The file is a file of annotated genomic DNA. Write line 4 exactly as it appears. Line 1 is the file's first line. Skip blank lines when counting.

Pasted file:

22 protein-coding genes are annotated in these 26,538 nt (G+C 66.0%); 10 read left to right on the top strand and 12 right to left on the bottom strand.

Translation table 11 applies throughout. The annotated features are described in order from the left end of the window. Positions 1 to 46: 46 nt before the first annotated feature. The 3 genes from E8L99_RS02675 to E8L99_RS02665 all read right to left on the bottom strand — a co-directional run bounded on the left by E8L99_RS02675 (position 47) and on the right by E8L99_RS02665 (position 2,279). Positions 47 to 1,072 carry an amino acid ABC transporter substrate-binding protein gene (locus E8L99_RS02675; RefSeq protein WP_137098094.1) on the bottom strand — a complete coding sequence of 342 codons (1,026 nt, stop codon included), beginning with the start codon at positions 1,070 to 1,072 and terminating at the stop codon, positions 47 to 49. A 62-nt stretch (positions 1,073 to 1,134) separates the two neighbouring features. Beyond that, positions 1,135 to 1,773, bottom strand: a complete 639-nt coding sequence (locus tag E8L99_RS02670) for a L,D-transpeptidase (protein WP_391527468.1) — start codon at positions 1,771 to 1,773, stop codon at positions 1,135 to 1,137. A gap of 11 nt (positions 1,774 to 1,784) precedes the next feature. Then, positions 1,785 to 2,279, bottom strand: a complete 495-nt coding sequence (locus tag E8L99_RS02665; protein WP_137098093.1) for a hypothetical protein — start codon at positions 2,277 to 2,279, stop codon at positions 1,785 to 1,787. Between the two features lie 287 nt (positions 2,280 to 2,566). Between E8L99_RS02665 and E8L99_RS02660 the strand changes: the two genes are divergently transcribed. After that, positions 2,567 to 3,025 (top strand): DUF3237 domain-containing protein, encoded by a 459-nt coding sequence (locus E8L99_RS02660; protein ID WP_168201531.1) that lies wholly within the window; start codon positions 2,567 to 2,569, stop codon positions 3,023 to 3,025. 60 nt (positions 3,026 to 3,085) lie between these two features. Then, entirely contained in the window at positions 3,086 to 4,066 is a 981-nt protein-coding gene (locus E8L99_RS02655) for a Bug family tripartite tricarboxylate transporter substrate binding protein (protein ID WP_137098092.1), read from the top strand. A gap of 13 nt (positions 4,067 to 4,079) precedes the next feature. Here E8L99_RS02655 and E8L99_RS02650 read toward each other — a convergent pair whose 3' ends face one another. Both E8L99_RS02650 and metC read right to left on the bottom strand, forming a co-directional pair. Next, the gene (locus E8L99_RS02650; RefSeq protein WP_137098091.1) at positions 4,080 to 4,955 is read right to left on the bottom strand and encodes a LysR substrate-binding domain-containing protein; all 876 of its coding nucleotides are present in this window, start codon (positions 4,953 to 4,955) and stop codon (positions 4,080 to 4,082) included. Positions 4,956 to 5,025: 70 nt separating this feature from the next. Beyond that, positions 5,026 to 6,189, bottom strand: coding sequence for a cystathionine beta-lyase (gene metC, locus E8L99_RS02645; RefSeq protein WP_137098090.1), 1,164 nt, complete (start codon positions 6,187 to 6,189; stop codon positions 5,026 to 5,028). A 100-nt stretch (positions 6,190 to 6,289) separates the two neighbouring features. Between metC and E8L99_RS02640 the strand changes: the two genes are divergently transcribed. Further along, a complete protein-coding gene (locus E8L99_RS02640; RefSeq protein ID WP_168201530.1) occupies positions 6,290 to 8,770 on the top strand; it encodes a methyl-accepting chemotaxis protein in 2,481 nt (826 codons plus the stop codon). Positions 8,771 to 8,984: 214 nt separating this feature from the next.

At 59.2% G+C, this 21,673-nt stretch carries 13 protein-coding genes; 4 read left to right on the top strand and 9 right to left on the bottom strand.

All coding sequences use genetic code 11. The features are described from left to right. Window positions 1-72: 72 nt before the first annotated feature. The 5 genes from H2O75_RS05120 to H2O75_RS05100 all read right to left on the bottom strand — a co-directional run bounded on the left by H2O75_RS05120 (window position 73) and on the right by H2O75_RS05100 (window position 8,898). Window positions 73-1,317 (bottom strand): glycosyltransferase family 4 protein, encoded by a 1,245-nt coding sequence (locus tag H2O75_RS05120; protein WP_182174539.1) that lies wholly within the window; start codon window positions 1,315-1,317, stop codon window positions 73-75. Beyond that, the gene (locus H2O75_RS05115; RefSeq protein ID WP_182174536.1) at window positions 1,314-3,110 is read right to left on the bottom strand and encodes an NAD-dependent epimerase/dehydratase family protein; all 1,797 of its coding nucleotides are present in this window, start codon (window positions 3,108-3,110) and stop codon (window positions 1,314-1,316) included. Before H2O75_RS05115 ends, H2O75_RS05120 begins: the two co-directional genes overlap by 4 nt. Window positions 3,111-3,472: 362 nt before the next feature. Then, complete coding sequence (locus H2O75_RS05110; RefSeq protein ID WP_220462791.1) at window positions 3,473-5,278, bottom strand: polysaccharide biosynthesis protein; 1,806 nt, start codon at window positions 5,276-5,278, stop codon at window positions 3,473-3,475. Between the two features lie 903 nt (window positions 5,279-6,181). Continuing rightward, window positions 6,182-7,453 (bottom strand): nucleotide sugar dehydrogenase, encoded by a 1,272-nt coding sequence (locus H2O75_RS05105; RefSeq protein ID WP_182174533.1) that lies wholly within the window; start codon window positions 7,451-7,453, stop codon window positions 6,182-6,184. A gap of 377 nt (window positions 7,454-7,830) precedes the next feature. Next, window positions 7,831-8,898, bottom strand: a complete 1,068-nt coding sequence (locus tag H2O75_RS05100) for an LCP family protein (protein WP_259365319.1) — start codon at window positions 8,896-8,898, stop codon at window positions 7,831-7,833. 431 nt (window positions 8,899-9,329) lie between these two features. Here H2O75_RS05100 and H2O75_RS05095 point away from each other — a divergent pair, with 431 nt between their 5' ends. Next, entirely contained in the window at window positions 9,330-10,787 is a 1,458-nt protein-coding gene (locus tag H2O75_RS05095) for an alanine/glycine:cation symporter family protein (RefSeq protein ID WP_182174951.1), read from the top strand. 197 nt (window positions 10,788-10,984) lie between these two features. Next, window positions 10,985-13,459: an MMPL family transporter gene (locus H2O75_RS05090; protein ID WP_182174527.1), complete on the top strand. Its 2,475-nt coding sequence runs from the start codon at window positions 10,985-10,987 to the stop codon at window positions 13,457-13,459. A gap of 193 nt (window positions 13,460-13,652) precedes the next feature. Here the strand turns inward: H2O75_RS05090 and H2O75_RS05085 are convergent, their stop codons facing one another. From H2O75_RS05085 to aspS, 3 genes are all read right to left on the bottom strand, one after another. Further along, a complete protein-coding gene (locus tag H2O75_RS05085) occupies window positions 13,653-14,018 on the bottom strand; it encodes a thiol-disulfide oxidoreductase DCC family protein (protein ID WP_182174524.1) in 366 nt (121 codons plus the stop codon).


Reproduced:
All coding sequences use genetic code 11. The features are described from left to right. Window positions 1-72: 72 nt before the first annotated feature. The 5 genes from H2O75_RS05120 to H2O75_RS05100 all read right to left on the bottom strand — a co-directional run bounded on the left by H2O75_RS05120 (window position 73) and on the right by H2O75_RS05100 (window position 8,898). Window positions 73-1,317 (bottom strand): glycosyltransferase family 4 protein, encoded by a 1,245-nt coding sequence (locus tag H2O75_RS05120; protein WP_182174539.1) that lies wholly within the window; start codon window positions 1,315-1,317, stop codon window positions 73-75. Beyond that, the gene (locus H2O75_RS05115; RefSeq protein ID WP_182174536.1) at window positions 1,314-3,110 is read right to left on the bottom strand and encodes an NAD-dependent epimerase/dehydratase family protein; all 1,797 of its coding nucleotides are present in this window, start codon (window positions 3,108-3,110) and stop codon (window positions 1,314-1,316) included. Before H2O75_RS05115 ends, H2O75_RS05120 begins: the two co-directional genes overlap by 4 nt. Window positions 3,111-3,472: 362 nt before the next feature. Then, complete coding sequence (locus H2O75_RS05110; RefSeq protein ID WP_220462791.1) at window positions 3,473-5,278, bottom strand: polysaccharide biosynthesis protein; 1,806 nt, start codon at window positions 5,276-5,278, stop codon at window positions 3,473-3,475. Between the two features lie 903 nt (window positions 5,279-6,181). Continuing rightward, window positions 6,182-7,453 (bottom strand): nucleotide sugar dehydrogenase, encoded by a 1,272-nt coding sequence (locus H2O75_RS05105; RefSeq protein ID WP_182174533.1) that lies wholly within the window; start codon window positions 7,451-7,453, stop codon window positions 6,182-6,184. A gap of 377 nt (window positions 7,454-7,830) precedes the next feature. Next, window positions 7,831-8,898, bottom strand: a complete 1,068-nt coding sequence (locus tag H2O75_RS05100) for an LCP family protein (protein WP_259365319.1) — start codon at window positions 8,896-8,898, stop codon at window positions 7,831-7,833. 431 nt (window positions 8,899-9,329) lie between these two features. Here H2O75_RS05100 and H2O75_RS05095 point away from each other — a divergent pair, with 431 nt between their 5' ends. Next, entirely contained in the window at window positions 9,330-10,787 is a 1,458-nt protein-coding gene (locus tag H2O75_RS05095) for an alanine/glycine:cation symporter family protein (RefSeq protein ID WP_182174951.1), read from the top strand. 197 nt (window positions 10,788-10,984) lie between these two features. Next, window positions 10,985-13,459: an MMPL family transporter gene (locus H2O75_RS05090; protein ID WP_182174527.1), complete on the top strand. Its 2,475-nt coding sequence runs from the start codon at window positions 10,985-10,987 to the stop codon at window positions 13,457-13,459. A gap of 193 nt (window positions 13,460-13,652) precedes the next feature. Here the strand turns inward: H2O75_RS05090 and H2O75_RS05085 are convergent, their stop codons facing one another. From H2O75_RS05085 to aspS, 3 genes are all read right to left on the bottom strand, one after another. Further along, a complete protein-coding gene (locus tag H2O75_RS05085) occupies window positions 13,653-14,018 on the bottom strand; it encodes a thiol-disulfide oxidoreductase DCC family protein (protein ID WP_182174524.1) in 366 nt (121 codons plus the stop codon).